I love it, they start by trying to butter him up. They claim they want to know his opinion.
1) They call him “teacher.” They are trying to keep face publically by addressing him in a way that others see him but they don’t really recognize him as a teacher. He isn’t trained or brought up in their way to be acknowledged that way.
2) They sweet talk him with words like calling him a “man of integrity” and a “teacher of the truth.” That’s exactly what they are trying to trap him in, being a false teacher. Be leary about those that flatter and then want something.
3) They ask his opinion. After calling him teacher they don’t ask him what the Scriptures teach, they want his opinion.
“Is it right to pay the imperial tax to Caesar or not?” vs. 17
You might be saying to yourself, “OK here it is, Ron is going to hit me up for money. This has all been a set up to talk about money.” But I want to remind you that we are looking at Living with the heart of Jesus this year and this series is 7 Things I Wish Jesus Never Said. “Give to Caesar what is Caesar’s” is something I wish Jesus never said and let me explain why. Iit’s really simple; because this is a deeper issue than money and the act of giving. It’s giving beyond the money and going to the core of our commitment to God.
Going Beyond The Money
So here’s what I am getting at; this passage goes beyond just handing over some money. It is the whole attitude and thought process behind it. That’s why Jesus words are so stinging to these religious leaders; they may seem right outwardly but inwardly they just don’t understand or know God and his ways. So let’s look at what Jesus is saying:
First, that we all have a social responsibility. Verse 21:
“Then he said to them, “So give back to Caesar what is Caesar’s, and to God what is God’s.” vs. 21
This answer is cutting to both groups. First to the Pharisee’s because they think they should not have to pay taxes so they only give to the temple in Jewish coins. They don’t feel the need to be socially responsible for those in power even though they are living under their rule.
But 2nd to the Herodians because they don’t give to God. They support Rome but not the church. Both are really off base.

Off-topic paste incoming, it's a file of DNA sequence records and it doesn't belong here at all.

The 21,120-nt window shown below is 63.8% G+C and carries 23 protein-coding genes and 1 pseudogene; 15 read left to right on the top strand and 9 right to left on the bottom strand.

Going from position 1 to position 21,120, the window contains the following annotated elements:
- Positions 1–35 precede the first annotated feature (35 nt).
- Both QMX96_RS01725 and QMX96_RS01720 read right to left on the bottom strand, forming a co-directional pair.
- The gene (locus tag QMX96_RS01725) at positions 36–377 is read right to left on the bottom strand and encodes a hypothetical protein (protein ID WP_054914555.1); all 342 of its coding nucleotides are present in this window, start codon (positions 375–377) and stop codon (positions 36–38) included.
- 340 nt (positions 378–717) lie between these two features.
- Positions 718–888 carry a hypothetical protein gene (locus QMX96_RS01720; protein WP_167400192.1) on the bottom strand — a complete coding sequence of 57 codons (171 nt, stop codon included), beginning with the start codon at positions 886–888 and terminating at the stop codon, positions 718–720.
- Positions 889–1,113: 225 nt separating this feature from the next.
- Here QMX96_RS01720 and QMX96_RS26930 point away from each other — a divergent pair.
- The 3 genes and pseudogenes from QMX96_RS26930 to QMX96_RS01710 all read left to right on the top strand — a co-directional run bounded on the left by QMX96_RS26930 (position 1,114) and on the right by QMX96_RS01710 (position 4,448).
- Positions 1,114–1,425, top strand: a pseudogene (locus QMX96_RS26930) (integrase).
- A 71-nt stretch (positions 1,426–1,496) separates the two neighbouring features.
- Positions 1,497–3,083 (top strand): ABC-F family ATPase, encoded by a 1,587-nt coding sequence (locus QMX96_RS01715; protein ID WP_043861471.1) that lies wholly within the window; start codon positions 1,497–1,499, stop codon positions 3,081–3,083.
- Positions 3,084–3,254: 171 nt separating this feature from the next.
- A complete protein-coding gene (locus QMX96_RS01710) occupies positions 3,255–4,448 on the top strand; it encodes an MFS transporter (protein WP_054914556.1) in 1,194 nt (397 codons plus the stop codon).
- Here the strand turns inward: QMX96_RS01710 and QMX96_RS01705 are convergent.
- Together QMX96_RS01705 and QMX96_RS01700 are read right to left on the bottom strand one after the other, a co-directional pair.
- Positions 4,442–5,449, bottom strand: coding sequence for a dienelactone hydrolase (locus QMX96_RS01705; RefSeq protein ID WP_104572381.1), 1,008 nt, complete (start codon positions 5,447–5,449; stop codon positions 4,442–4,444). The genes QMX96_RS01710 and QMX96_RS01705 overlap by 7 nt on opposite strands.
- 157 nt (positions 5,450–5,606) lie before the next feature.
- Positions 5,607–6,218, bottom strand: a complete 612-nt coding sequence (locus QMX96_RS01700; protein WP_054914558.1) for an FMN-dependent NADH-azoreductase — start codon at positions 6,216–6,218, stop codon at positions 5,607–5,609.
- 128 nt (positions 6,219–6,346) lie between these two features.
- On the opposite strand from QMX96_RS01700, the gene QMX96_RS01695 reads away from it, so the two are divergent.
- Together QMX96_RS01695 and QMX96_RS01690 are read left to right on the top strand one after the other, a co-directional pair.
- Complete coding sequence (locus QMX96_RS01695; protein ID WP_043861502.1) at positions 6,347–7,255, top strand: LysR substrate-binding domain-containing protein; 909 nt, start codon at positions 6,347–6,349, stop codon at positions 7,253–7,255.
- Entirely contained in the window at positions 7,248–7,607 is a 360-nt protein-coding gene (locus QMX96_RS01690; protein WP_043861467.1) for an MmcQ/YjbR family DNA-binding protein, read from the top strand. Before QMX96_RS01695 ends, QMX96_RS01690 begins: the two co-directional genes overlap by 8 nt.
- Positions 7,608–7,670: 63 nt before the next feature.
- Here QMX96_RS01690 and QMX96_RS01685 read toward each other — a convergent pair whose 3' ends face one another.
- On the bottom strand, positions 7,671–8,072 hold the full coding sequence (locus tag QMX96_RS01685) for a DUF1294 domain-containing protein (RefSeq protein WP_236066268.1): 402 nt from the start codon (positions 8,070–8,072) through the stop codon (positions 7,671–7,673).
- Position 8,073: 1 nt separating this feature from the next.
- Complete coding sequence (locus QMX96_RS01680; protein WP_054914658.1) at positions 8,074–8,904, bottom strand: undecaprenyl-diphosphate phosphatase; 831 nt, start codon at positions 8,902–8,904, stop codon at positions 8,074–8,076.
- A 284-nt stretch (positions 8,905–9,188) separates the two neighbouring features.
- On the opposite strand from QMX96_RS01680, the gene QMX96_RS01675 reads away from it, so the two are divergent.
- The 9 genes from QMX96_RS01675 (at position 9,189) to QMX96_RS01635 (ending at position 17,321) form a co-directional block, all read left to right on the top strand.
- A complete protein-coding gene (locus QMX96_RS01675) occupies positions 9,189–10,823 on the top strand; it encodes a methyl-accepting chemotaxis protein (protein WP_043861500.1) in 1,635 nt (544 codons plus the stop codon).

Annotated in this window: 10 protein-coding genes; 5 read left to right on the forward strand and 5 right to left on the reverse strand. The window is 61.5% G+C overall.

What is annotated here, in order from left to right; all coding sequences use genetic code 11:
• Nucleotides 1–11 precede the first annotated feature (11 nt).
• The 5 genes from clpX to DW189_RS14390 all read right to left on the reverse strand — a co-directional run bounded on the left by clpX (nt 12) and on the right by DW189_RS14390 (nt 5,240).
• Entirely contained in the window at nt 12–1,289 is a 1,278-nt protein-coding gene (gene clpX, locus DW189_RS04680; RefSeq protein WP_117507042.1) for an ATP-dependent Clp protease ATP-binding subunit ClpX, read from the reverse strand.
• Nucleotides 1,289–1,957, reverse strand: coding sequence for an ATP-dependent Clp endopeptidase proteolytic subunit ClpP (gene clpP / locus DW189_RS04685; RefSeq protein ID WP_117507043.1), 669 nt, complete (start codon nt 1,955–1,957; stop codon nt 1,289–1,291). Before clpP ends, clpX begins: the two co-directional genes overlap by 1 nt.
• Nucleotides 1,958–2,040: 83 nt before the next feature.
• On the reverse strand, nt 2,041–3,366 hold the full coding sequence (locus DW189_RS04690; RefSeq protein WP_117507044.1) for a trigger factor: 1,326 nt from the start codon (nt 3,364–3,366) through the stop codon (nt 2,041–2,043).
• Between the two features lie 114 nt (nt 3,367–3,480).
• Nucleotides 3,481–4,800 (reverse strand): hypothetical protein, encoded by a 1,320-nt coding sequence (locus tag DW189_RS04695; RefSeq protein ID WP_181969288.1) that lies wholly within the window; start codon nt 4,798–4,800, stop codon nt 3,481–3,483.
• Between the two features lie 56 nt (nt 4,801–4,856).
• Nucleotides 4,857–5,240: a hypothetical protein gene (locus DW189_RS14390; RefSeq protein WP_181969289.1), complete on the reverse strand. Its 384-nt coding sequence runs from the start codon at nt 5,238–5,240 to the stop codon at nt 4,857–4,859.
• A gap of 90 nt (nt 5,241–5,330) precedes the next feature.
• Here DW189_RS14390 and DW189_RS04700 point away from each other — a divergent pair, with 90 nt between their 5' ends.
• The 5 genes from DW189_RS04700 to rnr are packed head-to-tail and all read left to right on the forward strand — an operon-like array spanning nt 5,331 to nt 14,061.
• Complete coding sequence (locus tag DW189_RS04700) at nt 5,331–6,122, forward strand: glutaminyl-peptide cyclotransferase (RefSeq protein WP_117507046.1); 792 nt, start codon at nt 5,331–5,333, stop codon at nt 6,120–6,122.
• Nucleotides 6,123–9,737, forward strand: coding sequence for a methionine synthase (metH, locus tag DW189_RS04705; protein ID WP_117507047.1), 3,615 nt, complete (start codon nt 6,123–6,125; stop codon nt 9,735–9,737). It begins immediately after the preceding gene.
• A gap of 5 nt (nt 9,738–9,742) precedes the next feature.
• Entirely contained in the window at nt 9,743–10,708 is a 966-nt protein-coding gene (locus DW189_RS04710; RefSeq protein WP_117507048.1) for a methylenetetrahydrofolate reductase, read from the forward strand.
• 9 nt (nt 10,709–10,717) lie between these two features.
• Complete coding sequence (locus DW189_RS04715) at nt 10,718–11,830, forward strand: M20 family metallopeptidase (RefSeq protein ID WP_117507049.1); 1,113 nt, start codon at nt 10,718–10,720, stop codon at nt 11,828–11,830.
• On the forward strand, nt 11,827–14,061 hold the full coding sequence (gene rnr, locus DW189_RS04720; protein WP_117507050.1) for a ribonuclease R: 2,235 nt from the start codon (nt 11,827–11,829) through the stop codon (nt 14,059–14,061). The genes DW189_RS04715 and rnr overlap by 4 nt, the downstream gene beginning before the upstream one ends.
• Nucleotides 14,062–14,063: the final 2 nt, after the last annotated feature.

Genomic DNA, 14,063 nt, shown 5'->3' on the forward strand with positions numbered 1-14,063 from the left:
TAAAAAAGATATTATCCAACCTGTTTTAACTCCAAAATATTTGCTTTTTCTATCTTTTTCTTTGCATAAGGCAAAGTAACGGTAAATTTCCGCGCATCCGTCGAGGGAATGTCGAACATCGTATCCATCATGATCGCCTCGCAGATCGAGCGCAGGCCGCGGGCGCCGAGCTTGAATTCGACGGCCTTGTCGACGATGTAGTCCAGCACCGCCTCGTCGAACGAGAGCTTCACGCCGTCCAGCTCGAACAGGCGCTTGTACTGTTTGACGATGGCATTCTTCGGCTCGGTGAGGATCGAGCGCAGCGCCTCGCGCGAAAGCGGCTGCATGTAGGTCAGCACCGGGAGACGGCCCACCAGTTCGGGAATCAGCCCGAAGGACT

I realize that many people don’t agree with our government and its practices and policies regardless of what political party or group you belong to. And let’s face it, we call complain, and we usually do that real well. As Christians, we have a social responsibility to pay our taxes and support our country. Timothy touches on something that we often may forget.
“I urge, then, first of all, that petitions, prayers, intercession and thanksgiving be made for all people— 2 for kings and all those in authority, that we may live peaceful and quiet lives in all godliness and holiness. 3 This is good, and pleases God our Savior.” 1 Tim. 2:1-3
We are suppose to pray for those in authority. When was the last time you prayed for our leaders, our social programs, the laws that are in place and need to be in place to help the poor, homeless, or less fortunate, prayed about the social needs of our communities, things like health care, etc.
Ex. National Day of Prayer in May and Mayor’s Prayer Breakfast
God Centered Living
But Jesus doesn’t just stop with our need to support our governments. He takes it one more level and talks about God centered living. I am talking attitude, thought process and more than anything else, it is an issue of the heart. What does it look like to be in the process of turning everything over to God. To continually be working at giving everything to God. So he talks about giving to Cesar but he also talks about giving to God.
“Then he said to them, “So give back to Caesar what is Caesar’s, and to God what is God’s.” vs. 21
Solomon gives us some guidance on this Prov. 23:19:
“Listen, my son, and be wise, and set your heart on the right path…” Prov. 23:19
Obviously the focus here is on the heart. Most of us use our minds to determine our actions. We weight he pros and cons, we rationalize things, we reason them out in our minds so that we can act accordingly. Solomon touches on something very important; you listen to your heart, that inner voice inside you that God gives to lead and direct you. He gives us his Holy Spirit. Here is what I am really trying to get to; God centered living is the process of turning everything over to God, yes everything.
Ex. The Dedication of William Booth, founder of the Salvation Army
I will tell you the secret: God has had all that there was of me. There have been men with greater brains than I, even with greater opportunities, but from the day I got the poor of London on my heart and caught a vision of what Jesus Christ could do with me and them, on that day I made up my mind that God should have all of William Booth there was. And if there is anything of power in the Salvation Army, it is because God has had all the adoration of my heart, all the power of my will, and all the influence of my life.
It is important to search our heart to find God’s plan for us and how to live in a way that pleases him. When that takes place, everything else falls into place. And he supplies the needs for the things He calls us to do. The missionary J. Hudson Taylor said:
“When God’s work is done in God’s way for God’s glory, it will never lack God’s supply.”
– J. Hudson Taylor
Where your pleasure is, there is your treasure;
Where your treasure is, there is your heart;
W here your heart is, there is your happiness.